Back in 2009 I designed graphics for a pen and business card set for a company named Acme Studios based in Hawaii. I called the design “QWERTY” because I based it on old typewriter keys and the QWERTY keyboard (still in use today on everyone’s computers and phones).
Last year Acme contacted me to see if I’d be interested in designing a logo for “Dracula”. This wasn’t to be Dracula the Movie, or even Dracula the TV show—it was to be for Dracula the Pen. Acme had been contacted by the estate of Bram Stoker to create a limited edition pen set to commemorate in 2012 the 100th anniversary of the death of the author/creator of Dracula, and unacknowledged father of the present day Vampire Empire. It was one of the few times Acme had gone to an outside designer with an assignment—most of the pens created for Acme (like QWERTY) are designer generated ideas. This Dracula logo would be used on the pen itself, and all the packaging—which was to be quite elaborate.
With some projects I start out by creating many small rough pencil sketches to try to discover how I want to solve a problem. Somehow with this project I knew from the start what I wanted to do. In my head I had eliminated all the hackneyed and clichéd solutions that one would come to expect for such a logo. I decided that I wanted to start out with a sort of black-letter, gothic form as a base, and then transform it into something that would communicate what I thought of as a sort of “decayed elegance”. So I just started drawing:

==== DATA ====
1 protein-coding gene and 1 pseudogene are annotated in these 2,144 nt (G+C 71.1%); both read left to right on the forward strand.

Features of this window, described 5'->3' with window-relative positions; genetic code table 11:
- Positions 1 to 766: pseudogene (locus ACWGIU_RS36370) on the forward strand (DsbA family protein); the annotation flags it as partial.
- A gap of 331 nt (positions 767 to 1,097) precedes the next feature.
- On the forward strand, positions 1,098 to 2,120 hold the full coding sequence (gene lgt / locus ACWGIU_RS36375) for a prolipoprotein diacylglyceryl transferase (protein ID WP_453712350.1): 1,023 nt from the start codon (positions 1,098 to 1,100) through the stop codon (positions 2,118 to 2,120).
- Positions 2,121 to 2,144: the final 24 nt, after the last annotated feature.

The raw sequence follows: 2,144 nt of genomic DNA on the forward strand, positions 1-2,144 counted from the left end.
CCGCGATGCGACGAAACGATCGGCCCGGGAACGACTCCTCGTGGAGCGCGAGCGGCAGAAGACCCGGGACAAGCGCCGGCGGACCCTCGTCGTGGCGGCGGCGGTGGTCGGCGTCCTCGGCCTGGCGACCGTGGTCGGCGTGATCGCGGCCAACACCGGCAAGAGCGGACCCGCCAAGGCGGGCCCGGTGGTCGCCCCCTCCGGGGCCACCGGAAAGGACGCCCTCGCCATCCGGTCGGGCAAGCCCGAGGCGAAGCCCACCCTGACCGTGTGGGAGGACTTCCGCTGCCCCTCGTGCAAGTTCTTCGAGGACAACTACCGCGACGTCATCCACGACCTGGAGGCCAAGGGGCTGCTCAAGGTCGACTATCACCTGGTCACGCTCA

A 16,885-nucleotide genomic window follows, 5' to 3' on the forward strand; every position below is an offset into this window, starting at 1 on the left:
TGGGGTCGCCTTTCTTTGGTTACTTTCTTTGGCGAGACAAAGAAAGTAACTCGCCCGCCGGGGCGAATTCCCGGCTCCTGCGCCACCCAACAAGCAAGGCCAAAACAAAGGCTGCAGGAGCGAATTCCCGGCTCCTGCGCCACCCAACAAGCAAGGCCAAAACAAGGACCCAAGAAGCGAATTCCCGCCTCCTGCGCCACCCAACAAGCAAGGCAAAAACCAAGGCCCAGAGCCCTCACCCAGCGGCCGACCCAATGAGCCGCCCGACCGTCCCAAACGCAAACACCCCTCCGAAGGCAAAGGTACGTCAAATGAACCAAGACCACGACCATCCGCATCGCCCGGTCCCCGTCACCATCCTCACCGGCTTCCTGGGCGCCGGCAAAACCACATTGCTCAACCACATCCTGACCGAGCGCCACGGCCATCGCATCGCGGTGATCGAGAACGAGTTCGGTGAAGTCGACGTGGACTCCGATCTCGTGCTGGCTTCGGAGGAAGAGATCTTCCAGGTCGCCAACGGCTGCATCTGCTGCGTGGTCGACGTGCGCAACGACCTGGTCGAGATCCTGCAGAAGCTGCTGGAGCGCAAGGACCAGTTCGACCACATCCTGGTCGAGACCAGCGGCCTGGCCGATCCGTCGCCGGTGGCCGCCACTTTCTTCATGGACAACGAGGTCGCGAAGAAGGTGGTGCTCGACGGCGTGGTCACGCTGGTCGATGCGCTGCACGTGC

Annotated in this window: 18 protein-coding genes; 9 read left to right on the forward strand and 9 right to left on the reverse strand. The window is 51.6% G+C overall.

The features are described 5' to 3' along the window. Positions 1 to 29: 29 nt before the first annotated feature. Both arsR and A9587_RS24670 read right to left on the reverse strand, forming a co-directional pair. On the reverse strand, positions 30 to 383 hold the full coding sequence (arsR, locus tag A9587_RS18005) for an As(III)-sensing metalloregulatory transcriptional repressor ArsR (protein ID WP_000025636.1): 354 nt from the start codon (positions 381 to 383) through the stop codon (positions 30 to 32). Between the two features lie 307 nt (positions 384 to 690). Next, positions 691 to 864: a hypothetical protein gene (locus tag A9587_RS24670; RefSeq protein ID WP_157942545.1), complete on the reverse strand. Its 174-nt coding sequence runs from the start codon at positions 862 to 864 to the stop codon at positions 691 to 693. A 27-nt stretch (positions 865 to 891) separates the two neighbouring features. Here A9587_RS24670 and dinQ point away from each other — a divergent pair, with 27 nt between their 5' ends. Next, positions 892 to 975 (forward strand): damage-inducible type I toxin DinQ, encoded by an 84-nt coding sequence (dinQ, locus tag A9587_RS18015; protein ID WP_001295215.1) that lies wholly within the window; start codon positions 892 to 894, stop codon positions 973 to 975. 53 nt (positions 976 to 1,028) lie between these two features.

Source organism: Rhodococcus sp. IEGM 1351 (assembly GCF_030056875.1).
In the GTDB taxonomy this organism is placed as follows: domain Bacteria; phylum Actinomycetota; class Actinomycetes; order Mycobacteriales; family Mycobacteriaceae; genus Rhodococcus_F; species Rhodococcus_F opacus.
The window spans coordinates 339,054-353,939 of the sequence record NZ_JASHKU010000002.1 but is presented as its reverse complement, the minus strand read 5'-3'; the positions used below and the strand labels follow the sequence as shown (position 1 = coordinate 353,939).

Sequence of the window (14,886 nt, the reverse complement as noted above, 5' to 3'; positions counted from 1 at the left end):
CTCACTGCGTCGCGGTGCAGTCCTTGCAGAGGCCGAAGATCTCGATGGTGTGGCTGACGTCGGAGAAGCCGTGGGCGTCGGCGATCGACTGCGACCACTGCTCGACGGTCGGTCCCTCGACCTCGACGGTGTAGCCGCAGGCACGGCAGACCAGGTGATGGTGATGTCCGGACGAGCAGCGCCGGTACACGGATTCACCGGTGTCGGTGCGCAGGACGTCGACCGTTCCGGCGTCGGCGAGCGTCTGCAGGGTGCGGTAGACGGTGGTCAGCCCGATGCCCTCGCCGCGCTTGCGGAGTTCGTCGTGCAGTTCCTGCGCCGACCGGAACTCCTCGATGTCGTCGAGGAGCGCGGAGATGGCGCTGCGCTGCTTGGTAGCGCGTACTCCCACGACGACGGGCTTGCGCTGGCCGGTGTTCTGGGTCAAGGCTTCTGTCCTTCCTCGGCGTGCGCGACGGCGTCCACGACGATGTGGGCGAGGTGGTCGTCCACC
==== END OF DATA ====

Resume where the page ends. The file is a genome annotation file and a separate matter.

For some reason I stopped before completing the word (guess I knew what another “a” would look like). But I liked a lot of what I was seeing and expanded it into my next rough. This one was a lot more fluid, and I really liked where it was going:
What had started out with gothic, black-letter forms, was turning into something else—but I wasn’t sure how to define it:
Then, using that pencil rough as a base, I started inking over it on an overlay to start to work out and refine the weights and forms:
After scanning the inked version, I placed it in Adobe Illustrator as a template, and started creating the final art. As you can see, I ended up deviating from my inking in several places:
Finally, I was pleased with what I had done . . . I felt it had that feeling of “decayed elegance” that I had been striving for. I rendered it in blood-red against a black background then presented the final art to Acme, who in turn presented it to the Stoker estate. It was approved without a hitch:
Acme will be releasing this pen set this year in time for Halloween. It will be in a limited edition of 999 fountain pens with blood-red ink and an interchangeable rollerball option. The pen will lay within a coffin shaped box together with a bottle of blood-red ink, and a red rollerball refill:
And the entire set is encased in what appears to be a bound edition of Dracula:
The set will retail for $500 and will be availabe through ACME Studio retailers.